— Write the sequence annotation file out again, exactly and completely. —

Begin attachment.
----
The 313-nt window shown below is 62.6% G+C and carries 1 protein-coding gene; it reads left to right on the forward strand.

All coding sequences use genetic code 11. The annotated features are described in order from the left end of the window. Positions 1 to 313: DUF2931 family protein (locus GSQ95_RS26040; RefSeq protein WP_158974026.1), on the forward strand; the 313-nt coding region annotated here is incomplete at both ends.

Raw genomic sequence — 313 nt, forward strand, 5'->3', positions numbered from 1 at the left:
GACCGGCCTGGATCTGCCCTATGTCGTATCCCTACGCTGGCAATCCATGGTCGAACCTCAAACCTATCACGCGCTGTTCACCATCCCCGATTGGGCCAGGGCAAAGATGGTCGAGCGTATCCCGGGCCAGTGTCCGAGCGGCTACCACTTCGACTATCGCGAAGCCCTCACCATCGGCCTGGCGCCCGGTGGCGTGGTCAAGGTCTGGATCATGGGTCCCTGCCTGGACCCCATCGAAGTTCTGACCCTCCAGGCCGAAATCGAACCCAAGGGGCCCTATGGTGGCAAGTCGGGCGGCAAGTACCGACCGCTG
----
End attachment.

The 313-nt window shown below is 62.6% G+C and carries 1 protein-coding gene; it reads left to right on the forward strand.

All coding sequences use genetic code 11. The annotated features are described in order from the left end of the window. Positions 1 to 313: DUF2931 family protein (locus GSQ95_RS26040; RefSeq protein WP_158974026.1), on the forward strand; the 313-nt coding region annotated here is incomplete at both ends.

Raw genomic sequence — 313 nt, forward strand, 5'->3', positions numbered from 1 at the left:
GACCGGCCTGGATCTGCCCTATGTCGTATCCCTACGCTGGCAATCCATGGTCGAACCTCAAACCTATCACGCGCTGTTCACCATCCCCGATTGGGCCAGGGCAAAGATGGTCGAGCGTATCCCGGGCCAGTGTCCGAGCGGCTACCACTTCGACTATCGCGAAGCCCTCACCATCGGCCTGGCGCCCGGTGGCGTGGTCAAGGTCTGGATCATGGGTCCCTGCCTGGACCCCATCGAAGTTCTGACCCTCCAGGCCGAAATCGAACCCAAGGGGCCCTATGGTGGCAAGTCGGGCGGCAAGTACCGACCGCTG